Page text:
Incredible mammatus clouds make for a bumpy ride

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An airplane is dwarfed by giant mammatus clouds hanging over Corinth, Tex. (Photo: Matthew Koket)

An airplane is dwarfed by giant mammatus clouds hanging over Corinth, Tex. (Photo: Matthew Koket)

By Kathryn Prociv, Capital Weather Gang

Passengers with a window seat on the flight in the picture above were especially lucky on Monday, May 9 to observe one of Mother Nature’s most beautiful and unique cloud formations.

These are mammatus clouds. The term mammatus comes from the Latin word mamma meaning “udder” or “breast.” No surprise, as they are often referred to as “cow udder clouds” by those who see them for the first time. These types of clouds are some of the most ominous clouds in the sky and are often associated with severe thunderstorms.

Mammatus clouds can be found on the underside of the anvils of severe thunderstorms (especially supercell thunderstorms), resembling sagging pouches that are made up primarily of ice crystals. An individual “pouch” can range anywhere from ½ to 2 miles in diameter. A mammatus cloud field can stretch for dozens of miles across the sky.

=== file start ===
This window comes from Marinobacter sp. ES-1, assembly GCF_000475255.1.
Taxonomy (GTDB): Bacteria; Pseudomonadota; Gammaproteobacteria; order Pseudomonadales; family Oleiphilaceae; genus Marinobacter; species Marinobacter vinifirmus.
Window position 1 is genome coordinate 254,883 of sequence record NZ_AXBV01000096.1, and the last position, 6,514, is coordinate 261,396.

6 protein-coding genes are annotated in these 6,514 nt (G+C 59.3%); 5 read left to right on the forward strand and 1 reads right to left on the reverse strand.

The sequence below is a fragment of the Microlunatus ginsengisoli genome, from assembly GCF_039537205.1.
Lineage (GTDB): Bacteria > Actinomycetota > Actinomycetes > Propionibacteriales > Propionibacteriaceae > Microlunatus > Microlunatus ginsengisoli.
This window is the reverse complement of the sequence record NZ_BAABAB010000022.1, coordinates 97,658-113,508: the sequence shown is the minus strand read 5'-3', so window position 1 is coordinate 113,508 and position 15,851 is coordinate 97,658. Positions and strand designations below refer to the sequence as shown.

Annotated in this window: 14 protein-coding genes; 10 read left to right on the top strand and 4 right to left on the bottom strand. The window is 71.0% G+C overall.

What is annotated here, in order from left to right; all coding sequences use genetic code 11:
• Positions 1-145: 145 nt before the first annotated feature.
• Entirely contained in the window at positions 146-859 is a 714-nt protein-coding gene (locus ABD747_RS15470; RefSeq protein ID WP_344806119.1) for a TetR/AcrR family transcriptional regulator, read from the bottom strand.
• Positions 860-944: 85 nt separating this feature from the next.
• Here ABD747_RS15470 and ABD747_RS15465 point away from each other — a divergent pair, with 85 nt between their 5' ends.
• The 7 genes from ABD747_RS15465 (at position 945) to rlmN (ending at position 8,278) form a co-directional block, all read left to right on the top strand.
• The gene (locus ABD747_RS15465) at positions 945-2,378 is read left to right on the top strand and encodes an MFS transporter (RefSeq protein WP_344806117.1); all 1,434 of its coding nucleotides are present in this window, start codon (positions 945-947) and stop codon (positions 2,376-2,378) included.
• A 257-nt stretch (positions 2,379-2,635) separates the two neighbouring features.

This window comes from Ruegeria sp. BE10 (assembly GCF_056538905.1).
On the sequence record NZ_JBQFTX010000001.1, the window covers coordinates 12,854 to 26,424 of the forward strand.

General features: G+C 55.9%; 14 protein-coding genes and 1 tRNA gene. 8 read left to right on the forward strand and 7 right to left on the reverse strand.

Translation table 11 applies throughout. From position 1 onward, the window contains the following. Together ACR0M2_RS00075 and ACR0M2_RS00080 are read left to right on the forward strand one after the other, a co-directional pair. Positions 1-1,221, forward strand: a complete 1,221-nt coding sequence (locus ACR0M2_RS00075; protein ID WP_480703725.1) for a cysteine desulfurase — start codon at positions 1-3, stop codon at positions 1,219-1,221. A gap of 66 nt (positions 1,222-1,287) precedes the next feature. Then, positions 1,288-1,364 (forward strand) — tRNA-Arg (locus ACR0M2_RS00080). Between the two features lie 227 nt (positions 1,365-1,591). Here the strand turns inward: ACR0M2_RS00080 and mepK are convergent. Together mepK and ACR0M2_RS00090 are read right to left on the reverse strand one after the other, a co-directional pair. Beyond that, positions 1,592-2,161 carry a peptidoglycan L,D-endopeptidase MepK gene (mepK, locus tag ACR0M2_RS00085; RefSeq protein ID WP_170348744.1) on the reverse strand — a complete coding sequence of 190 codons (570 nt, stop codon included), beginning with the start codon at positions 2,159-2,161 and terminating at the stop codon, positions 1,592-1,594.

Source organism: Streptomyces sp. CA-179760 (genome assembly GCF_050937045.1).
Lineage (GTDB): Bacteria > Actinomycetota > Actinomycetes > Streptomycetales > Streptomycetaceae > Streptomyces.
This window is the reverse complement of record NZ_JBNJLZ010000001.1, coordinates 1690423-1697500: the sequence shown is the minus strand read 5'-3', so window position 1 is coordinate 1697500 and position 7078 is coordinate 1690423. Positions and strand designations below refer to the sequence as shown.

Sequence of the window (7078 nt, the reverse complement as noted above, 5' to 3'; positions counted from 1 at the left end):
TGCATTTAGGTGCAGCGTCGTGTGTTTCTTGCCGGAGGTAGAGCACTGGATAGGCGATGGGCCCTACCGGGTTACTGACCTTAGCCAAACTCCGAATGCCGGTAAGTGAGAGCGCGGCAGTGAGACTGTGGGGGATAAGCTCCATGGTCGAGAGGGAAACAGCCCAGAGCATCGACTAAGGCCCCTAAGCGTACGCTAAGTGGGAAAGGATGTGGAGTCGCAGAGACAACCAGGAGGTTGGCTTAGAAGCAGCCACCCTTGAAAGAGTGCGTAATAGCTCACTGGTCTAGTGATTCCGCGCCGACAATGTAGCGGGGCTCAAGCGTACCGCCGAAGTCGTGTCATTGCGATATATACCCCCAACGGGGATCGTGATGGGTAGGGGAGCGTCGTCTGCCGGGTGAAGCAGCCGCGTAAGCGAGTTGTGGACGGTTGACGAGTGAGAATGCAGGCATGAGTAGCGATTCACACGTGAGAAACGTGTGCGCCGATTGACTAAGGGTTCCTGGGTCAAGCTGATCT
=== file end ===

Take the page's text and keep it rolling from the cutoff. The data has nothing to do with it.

Meteorologists aren’t completely certain how they form, but the most likely scenario is due to cold, dense air sinking toward the surface from aloft. This subsiding air “punches” through the anvil, resulting in the “pouch-like” appearance. The cloud droplets and ice crystals eventually evaporate, and the mammatus clouds dissipate.

Even though mammatus clouds themselves are harmless, they are often harbingers of a dangerous storm nearby, so if you see them in the sky, take caution. Since these distinct cloud types are associated with strong to severe and even tornadic storms, pilots are encouraged not to fly near them. Not only does it mean close proximity to dangerous storms, but the turbulence around them is likely extreme.

Severe thunderstorms produced up to egg-sized hail and 75 mph winds near Corinth, Texas, where this magnificent picture was taken. Corinth is a suburb of Dallas.

This article originally appeared on The Washington Post‘s Capital Weather Gang blog.